This is a series of posts about my earlier life and travels. It’s an exercise of gratitude to reflect on the many places I’ve been able to see and the things I was able to do. I consider them to be deposits in my memory bank account, from which I am able to draw on now at a time when traveling is less manageable, if not impossible.
From California, we moved to our home state where we lived comfortably and happily spent most of our free time traveling to visit family. After four years and two more children were added to our family, we were given the opportunity to live in South Korea for two years. While family life was our priority, we did see some of the country too.
I saw temples in the countryside, shopping markets in big cities, I drove on roads where traffic rules seem to be only suggestions, and I ate things I could not identify. There is such a mix of ancient and modern there, and also an assortment of class status; so it was often difficult to tell if things were built thousands of years ago or built recently with fiscal resourcefulness and artistry. This beautiful wall was one of those things.
Here is a traditional Korean building with kimchi pots in front of it. The pots allow seasoned cabbage to ferment.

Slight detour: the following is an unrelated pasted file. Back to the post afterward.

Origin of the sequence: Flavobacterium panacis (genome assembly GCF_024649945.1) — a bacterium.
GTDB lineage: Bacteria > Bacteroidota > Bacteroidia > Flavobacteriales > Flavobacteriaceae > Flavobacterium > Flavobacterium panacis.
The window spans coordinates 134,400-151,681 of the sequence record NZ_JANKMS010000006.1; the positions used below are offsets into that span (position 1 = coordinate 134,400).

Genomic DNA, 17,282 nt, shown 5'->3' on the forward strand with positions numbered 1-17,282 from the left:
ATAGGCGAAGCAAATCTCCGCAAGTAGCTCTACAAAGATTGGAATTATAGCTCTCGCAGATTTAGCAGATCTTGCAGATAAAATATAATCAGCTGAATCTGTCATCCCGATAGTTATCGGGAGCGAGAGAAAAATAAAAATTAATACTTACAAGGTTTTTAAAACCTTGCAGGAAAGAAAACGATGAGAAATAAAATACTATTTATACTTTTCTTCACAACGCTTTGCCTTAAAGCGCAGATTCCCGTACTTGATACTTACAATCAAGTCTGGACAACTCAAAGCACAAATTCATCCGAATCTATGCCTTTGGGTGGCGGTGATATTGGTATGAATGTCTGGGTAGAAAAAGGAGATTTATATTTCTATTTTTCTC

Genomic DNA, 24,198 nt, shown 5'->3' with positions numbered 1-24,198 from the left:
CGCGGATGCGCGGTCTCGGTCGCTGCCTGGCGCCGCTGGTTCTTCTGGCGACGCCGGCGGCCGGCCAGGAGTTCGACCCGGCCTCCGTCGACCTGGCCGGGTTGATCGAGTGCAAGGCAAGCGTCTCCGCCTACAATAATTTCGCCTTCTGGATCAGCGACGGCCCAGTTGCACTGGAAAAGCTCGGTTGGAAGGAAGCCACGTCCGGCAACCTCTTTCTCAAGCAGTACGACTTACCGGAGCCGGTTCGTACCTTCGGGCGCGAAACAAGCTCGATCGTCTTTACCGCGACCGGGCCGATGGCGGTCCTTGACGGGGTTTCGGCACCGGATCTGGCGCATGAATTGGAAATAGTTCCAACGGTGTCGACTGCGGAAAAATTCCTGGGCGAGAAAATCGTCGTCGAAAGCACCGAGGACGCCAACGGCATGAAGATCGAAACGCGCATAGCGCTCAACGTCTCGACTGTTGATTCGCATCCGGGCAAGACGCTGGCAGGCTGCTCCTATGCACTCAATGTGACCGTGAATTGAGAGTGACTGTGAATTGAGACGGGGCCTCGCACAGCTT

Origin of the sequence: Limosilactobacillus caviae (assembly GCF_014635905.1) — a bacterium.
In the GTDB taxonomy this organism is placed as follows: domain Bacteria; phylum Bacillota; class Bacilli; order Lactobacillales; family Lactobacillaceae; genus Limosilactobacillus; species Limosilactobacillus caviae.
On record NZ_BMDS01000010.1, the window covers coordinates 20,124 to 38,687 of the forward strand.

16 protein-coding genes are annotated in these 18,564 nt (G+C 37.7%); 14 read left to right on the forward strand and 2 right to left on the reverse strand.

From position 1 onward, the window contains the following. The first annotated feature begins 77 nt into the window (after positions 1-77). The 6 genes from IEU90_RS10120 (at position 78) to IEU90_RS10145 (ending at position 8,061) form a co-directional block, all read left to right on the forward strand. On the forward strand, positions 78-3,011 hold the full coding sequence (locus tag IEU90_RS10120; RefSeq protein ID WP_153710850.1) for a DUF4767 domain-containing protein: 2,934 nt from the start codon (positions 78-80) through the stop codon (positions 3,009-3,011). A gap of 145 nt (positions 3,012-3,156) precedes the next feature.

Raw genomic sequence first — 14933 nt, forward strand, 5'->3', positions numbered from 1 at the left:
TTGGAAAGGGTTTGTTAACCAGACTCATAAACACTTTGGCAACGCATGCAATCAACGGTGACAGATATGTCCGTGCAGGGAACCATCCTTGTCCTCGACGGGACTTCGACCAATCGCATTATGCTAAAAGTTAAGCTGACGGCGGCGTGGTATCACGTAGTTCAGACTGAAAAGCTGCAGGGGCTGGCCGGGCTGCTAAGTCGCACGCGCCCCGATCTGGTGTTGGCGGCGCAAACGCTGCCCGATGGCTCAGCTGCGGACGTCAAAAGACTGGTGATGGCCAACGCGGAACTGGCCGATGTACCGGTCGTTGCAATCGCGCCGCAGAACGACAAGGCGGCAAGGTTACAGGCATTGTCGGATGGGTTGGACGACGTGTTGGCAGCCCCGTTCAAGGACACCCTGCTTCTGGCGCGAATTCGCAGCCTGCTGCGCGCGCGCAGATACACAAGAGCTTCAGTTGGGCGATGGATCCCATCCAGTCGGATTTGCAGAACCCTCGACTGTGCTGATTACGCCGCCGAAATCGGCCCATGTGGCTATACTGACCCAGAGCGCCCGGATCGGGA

Here is a typical Korean temple and statues.
Korean architecture is so different from ours with its tile roofs and bright colors.
This beautifully carved and painted Korean window was photograph worthy.
Look at the underside of this roof on a Korean building.
Such intricate painting!
And here are additional interesting buildings…
This is a hillside in Korea with grave mounds. During Chusok, a Korean holiday, families travel as far as they have to to present food and gifts at the gravesites in their ancestors’ honor.
Rice grows on beautifully terraced fields.
This picture shows rice drying.
We traveled to the city of Po Hung on the eastern seaboard to attend a wedding with Korean friends.
We saw a shipyard there on the coast and viewed this squid set out to dry.
We traveled to Chinhae during its cherry blossom festival. The trees were gorgeous.
We saw and toured a replica of Admiral Yi’s Turtle Ship. The cover of this ship with it’s spikes provided protection for those in it.
Here is part of the inside of the ship.
The success of Admiral Yi and the Turtle Ship is celebrated annually with a parade and festival in the city of Chinhae. This shows a portion of the parade showcasing the many colors of traditional Korean dress.
This is a fashion show of the traditional Korean women’s dress (hanbok).
And here is a woman playing a traditional Korean string instrument (gayageum or kayagum).
I saw incredible shows of fan dancing…
On a more somber note, this picture was taken in the Demilitarized Zone (DMZ) between South and North Korea. Inside this building is a South Korean soldier and outside looking in to the building is a North Korean soldier. This is where peace talks take place between two countries that are technically still at war.
This is a view from a tower in Taegu, South Korea, the huge city where we lived.
I had to include this for fun. It’s a typical public toilet in Korea.
After about two years, we moved back home. Come read my next post to find out where.